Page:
Now with more than another half-decade having passed, Cooke has delivered a follow-up disc, demonstrating that her unique brand of steel-lined warm-an enticing style that suggests the musical astuteness of Sheila Jordan blended with the salty panache of Anita O’Day-has in no way diminished. Trolling the fogged passages of “Tuesdays in Chinatown,” gently peeling back the tender folds of “The Very Thought of You”, softly plumbing the elegant regret of Cole Porter’s “After You,” or suggesting a female Sinatra as she meanders through O’Day’s cheeky barroom anthem, “Waiter Make Mine Blues,” Cooke consistently proves the long wait has been more than worthwhile.
Christopher Loudon, JazzTimes, March, 2009
IT’S ALWAYS YOU
Harlemwood Records, 253 W 138th Street, New York, NY 10030.
It’s Always You; Too Close For Comfort; The Very Thought of You;I Will Wait For You; Tuesdays in Chinatown; Answer Me; Waiter Make Mine Blues; When A Woman Loves A Man; I Want To Talk About You; Take Me In Your Arms; Meet Me Where They Play The Blues; After You.
PERSONNEL: Lainie Cooke, vocals; Cameron
Brown, bass; Roland Barber, trombone; Tedd Firth,piano; Marvin Horne, guitar; Joel Frahm, sax; Matt Wilson, drums.
By Bob Gish
Here’s a delightful assembly of musicians holding forth on a cool dozen ditties new and old. It’s a winning CD all around: Lainie Cooke’s vocals are smooth and comforting, filled with that old heartache blues feeling (e.g., check out “When A Woman Loves a Man” as a kind of epitome of how to sing a torch song). This is so whether she sings a ballad or swings out on tunes like “It’s Always You.” Cameron Brown supplies just the right pulse and phrasing for the first introductory phrases. After a chorus, Tedd Firth takes over establishing the fulsome jazz credentials of the group with Matt Wilson’s cymbals ringing out we’re here to play. Brown ends things appropriately enough with a few measures of goodbye.
Take “I Will Wait for You”–there’s plenty of sadness and longing in each and every word, enunciated and held in just the right way to wring out every metaphorical tear. Even, or especially, Cooke’s intermittent scatting is just right, so natural so fitting, so beautiful. Every vocalist should be so lucky to have sidemen like Brown, Firth, and Wilson. Not everyone knows the ins and outs of accompaniment, and vocalists oft en pay the price–or at times deserve a kind of carelessness from the backup personnel. Here, however, there’s more than enough mutual respect to go around and you can hear it.
Then there’s a companion “You” lyric, the familiar but always special “The Very Thought of You,” demonstrating the almost universal versatility and appeal of Noble’s perfect lyrics. Cooke’s voice here is so tender, so touching, so heartfelt that you’re convinced she truly knows the meaning of the words she so mellifluously delivers. Those words are echoed by the loving, longing lines of Joel Frahm on alto sax.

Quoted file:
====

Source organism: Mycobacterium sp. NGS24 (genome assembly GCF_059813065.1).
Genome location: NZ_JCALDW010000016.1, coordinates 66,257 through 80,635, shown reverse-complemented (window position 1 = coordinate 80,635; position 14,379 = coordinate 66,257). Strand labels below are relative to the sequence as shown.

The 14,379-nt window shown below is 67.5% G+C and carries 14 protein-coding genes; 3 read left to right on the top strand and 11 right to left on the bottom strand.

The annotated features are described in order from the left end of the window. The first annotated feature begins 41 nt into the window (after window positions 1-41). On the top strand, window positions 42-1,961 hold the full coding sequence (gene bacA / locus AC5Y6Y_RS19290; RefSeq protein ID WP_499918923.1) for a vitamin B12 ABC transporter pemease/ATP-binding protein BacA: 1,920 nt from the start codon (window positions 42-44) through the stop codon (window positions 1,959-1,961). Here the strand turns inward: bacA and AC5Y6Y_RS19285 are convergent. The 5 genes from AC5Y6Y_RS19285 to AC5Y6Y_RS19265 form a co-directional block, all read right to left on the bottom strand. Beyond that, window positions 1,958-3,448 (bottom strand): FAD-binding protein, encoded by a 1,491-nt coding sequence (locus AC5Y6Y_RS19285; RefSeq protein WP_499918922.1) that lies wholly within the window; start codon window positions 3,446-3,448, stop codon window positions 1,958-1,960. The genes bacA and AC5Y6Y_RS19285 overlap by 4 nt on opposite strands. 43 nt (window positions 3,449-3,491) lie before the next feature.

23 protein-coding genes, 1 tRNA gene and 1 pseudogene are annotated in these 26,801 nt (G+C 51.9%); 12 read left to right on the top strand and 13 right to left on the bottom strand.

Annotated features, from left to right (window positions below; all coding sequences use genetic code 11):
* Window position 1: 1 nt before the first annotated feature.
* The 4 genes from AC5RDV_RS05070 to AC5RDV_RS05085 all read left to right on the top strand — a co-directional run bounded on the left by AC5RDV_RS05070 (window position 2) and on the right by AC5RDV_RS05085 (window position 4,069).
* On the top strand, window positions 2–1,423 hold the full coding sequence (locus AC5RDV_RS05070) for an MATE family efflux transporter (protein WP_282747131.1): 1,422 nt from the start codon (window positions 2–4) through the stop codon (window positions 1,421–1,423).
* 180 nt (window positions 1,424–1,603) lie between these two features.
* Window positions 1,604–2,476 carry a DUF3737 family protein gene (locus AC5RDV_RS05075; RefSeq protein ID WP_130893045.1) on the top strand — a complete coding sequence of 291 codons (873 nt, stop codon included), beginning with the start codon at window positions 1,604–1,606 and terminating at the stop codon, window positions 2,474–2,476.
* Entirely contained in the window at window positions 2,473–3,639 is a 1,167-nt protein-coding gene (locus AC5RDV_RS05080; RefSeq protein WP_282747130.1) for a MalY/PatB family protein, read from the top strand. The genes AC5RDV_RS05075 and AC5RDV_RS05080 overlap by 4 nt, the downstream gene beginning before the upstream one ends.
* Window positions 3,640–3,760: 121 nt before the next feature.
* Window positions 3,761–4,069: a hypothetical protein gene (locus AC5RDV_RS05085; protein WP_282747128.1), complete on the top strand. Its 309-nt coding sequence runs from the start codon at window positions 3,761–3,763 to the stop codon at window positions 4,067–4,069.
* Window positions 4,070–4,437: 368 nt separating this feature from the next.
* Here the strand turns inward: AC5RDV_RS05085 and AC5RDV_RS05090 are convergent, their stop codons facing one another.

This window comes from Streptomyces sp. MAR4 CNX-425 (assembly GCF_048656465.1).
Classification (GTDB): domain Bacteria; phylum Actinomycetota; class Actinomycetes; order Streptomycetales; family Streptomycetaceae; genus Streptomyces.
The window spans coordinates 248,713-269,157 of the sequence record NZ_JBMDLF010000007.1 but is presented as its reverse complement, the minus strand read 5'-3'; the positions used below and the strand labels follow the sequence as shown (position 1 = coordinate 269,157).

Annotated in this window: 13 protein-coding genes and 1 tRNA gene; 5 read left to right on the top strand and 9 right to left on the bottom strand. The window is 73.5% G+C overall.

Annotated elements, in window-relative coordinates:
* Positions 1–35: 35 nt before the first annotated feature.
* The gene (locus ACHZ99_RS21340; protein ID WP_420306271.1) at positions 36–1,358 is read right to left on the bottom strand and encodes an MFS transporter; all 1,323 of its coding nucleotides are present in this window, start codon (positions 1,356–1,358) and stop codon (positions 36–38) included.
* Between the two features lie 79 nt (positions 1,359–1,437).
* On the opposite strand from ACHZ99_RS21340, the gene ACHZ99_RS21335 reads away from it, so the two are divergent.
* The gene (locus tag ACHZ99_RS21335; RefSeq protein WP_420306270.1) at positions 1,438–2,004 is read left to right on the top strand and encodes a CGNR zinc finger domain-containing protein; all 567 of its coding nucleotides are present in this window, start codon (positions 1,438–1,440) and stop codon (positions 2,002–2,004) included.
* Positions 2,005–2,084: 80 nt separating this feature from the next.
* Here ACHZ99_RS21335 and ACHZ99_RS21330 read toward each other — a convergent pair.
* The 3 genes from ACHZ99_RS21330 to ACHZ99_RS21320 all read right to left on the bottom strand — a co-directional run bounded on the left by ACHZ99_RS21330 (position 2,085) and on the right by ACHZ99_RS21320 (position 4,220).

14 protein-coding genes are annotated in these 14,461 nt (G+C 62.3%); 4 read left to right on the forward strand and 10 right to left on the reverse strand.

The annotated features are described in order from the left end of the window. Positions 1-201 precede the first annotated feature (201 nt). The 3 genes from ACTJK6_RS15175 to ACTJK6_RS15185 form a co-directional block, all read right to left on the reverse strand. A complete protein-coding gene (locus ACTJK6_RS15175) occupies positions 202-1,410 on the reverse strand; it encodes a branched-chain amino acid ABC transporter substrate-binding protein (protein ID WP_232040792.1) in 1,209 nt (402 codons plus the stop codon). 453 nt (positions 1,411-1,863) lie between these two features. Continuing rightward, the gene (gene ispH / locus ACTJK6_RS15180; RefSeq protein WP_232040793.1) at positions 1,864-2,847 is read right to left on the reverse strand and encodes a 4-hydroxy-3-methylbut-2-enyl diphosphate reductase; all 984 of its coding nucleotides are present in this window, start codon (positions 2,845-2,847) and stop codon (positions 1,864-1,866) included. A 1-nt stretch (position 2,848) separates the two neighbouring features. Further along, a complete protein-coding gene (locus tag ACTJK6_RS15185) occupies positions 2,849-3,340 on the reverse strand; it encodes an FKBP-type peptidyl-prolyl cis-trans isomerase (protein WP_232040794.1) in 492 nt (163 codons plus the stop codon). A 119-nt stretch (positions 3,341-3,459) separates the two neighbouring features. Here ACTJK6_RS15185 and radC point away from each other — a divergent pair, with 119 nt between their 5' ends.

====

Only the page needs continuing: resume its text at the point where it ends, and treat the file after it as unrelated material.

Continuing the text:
“Too Close For Comfort” has all the right punctuation and lyricism, again with the bass, drums, piano trio backing up Cooke as she struts her stuff , never missing a beat, always hitting her mark, ever strong, typically enunciating each and every word as if some kind of advocate for actually pronouncing words. She scats just enough to avoid crossing over into another mood.
“Tuesdays in Chinatown” begins with the exotic strains of Frahm’s soprano sax and sets the mood, a la a latter day Grover Washington, for the plangent narrative Cooke tells about Sammy and Billy and their train ride rendezvous in a dead end but ecstatic escape each Tuesday in China Town. It’s a variant of tunes like “Frankie and Johnny” or “Me and Mrs. Jones,” age old archetypes of illicit love. In the story, the couple engages in a slow dance away from external
responsibilities in a drawn out weekly moment. Frahm and Cooke do their own kind of slow dance–with Cooke’s forceful, full-ranged vocal lament, answered by Frahm’s obbligato lines, each note resonating more fully with the sadness of the lyric.
More musical dancing occurs with Firth’s piano accompaniment to Cooke’s slow and strong singing of “Answer Me,” a tune so worthy of the magical talents of this duet (as is the concluding tune, “After You”). Firth’s solo is simple and beautiful, just the right touch and sensibility for the lyric and for Cooke’s compelling plea. Who couldn’t answer this kind of sweet-sorrow? And…if you want some swingin’, funky trombone playin’ just order up some Roland Barber when you say “Waiter Make Mine Blues,” a kind of great foot-tappin’, happily melancholy tune that with lesser talent might go unnoticed. Here, it’s appetizer, entre, and dessert all in one. The aforementioned “When a Woman Loves A Man” is a superb confluence of lyric, vocalist, and musicianship–with Frahm’s alto sax ringing forth again, matching the downright strength of Cooke’s voice, and the mindful feeling of her singing. Eckstine’s “I Want to Talk about You” is another fine bluesy ballad, here again with Roland Barber’s trombone winning the day with purity and grace. His solo here is simply flawless: sustained beyond belief amidst sophisticated tempo changes. As for the Latin aspect of a love song . . . “Take Me In Your Arms” is so wonderfully alluring that the listener merges completely with the music, and is more or less left breathless from the strategic sighs and rhythmic syncopations, all matching a lover’s flirtations and hesitations. The final goodbye of the lyric and long held breath of Cooke is downright erotic!
Marvin Horne’s guitar and Barber’s trombone take to the fore in “Meet Me Where They Play the Blues”–just as it should be. There’s some New Orleans here with Wilson’s strong back beat and Cooke’s wailing. This lady can sing the blues. And ballads, and . . . well just about anything. So here’s to Lainie Cooke! For this reviewer “It’s always you, gal, always you!
Jazz Improv Magazine, June 2008